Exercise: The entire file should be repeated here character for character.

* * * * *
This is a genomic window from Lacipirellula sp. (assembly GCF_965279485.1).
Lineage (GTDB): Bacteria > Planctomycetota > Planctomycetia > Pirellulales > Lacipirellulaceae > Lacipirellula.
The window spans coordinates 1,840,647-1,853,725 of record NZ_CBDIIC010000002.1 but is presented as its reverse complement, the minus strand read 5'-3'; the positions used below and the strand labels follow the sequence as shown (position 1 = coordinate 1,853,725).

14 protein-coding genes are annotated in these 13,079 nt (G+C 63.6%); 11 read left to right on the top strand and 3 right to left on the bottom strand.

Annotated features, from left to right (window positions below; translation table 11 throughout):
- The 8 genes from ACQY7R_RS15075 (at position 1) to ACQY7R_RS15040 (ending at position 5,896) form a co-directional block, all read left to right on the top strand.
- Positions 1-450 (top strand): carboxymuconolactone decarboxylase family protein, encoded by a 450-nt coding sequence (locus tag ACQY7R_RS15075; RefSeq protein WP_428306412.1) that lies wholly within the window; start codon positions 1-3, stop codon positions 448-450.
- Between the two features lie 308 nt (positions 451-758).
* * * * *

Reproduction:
This is a genomic window from Lacipirellula sp. (assembly GCF_965279485.1).
Lineage (GTDB): Bacteria > Planctomycetota > Planctomycetia > Pirellulales > Lacipirellulaceae > Lacipirellula.
The window spans coordinates 1,840,647-1,853,725 of record NZ_CBDIIC010000002.1 but is presented as its reverse complement, the minus strand read 5'-3'; the positions used below and the strand labels follow the sequence as shown (position 1 = coordinate 1,853,725).

14 protein-coding genes are annotated in these 13,079 nt (G+C 63.6%); 11 read left to right on the top strand and 3 right to left on the bottom strand.

Annotated features, from left to right (window positions below; translation table 11 throughout):
- The 8 genes from ACQY7R_RS15075 (at position 1) to ACQY7R_RS15040 (ending at position 5,896) form a co-directional block, all read left to right on the top strand.
- Positions 1-450 (top strand): carboxymuconolactone decarboxylase family protein, encoded by a 450-nt coding sequence (locus tag ACQY7R_RS15075; RefSeq protein WP_428306412.1) that lies wholly within the window; start codon positions 1-3, stop codon positions 448-450.
- Between the two features lie 308 nt (positions 451-758).